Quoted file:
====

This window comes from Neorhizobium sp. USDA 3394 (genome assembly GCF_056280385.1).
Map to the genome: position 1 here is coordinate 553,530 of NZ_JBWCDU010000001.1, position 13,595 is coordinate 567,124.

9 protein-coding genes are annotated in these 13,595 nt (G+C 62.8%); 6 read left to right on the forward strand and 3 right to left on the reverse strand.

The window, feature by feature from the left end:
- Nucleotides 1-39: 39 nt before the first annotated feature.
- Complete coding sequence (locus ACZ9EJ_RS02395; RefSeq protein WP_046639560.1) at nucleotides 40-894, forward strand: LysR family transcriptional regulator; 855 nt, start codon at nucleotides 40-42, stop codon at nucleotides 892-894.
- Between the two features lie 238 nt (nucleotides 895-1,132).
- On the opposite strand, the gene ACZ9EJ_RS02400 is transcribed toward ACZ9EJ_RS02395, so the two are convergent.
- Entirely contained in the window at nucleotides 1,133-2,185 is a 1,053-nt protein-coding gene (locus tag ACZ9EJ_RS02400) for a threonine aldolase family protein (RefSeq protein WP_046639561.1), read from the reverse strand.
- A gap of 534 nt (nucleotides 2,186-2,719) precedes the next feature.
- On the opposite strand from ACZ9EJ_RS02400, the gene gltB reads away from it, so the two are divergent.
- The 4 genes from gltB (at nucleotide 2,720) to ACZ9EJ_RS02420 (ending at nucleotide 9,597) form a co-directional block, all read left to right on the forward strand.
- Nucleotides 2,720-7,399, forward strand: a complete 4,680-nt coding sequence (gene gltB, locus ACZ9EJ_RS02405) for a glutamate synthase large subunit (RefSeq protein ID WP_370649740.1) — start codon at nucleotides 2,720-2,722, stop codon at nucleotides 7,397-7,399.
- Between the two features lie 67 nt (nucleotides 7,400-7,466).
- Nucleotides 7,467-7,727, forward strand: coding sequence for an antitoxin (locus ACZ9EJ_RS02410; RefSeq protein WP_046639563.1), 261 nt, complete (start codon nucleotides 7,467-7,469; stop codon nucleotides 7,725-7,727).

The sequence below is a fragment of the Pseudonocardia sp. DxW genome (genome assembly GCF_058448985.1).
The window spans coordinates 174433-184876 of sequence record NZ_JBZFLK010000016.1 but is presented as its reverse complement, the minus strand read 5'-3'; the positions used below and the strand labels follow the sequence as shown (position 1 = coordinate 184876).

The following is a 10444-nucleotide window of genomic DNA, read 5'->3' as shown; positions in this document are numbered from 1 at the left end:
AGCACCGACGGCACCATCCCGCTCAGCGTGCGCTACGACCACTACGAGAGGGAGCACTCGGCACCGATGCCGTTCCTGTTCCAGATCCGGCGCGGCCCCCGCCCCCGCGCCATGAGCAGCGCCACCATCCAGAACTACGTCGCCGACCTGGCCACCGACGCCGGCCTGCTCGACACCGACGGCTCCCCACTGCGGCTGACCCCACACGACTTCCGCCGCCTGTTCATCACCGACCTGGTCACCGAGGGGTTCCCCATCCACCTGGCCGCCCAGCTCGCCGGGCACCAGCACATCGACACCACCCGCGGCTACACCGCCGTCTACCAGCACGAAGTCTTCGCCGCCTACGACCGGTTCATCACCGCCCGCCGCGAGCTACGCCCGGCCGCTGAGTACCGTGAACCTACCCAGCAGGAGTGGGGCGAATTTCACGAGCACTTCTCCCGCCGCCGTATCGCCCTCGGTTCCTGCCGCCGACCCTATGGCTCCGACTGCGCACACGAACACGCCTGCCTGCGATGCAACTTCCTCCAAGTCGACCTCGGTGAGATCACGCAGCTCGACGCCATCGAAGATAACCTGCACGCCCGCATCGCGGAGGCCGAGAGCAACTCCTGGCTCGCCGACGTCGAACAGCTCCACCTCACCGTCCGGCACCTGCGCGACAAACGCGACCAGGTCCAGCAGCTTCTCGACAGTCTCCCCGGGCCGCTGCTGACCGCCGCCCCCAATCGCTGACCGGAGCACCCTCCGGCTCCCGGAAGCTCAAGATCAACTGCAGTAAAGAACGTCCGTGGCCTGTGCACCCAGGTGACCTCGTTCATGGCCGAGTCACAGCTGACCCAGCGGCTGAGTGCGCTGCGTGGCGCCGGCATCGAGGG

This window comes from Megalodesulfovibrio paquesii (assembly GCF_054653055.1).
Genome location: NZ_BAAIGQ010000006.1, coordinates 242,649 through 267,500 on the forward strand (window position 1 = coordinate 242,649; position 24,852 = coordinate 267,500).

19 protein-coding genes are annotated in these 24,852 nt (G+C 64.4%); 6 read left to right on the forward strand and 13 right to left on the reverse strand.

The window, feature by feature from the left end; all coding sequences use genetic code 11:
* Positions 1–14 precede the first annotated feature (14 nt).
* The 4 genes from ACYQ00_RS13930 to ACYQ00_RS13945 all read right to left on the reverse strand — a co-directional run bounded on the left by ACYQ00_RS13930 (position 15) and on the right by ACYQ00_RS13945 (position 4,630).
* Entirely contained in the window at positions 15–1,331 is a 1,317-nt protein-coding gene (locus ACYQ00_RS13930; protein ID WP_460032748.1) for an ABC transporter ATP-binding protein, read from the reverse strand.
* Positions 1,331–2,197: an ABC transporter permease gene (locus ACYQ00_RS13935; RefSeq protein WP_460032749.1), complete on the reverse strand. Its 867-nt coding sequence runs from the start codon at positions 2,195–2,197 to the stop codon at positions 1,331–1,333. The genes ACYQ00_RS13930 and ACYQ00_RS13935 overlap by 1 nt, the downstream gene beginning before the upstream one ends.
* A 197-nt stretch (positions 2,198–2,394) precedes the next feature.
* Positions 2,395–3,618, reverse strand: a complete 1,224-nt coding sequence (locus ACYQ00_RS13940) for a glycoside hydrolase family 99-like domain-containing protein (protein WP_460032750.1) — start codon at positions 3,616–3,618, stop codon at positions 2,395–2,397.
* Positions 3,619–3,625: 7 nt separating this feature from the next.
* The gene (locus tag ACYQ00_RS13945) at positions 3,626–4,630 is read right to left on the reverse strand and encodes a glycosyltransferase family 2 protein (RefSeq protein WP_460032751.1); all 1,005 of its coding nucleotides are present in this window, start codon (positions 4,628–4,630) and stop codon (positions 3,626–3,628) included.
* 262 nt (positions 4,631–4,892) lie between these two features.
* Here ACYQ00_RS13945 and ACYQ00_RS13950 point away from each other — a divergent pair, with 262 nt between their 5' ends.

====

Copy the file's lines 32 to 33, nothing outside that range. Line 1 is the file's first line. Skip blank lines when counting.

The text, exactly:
* 262 nt (positions 4,631–4,892) lie between these two features.
* Here ACYQ00_RS13945 and ACYQ00_RS13950 point away from each other — a divergent pair, with 262 nt between their 5' ends.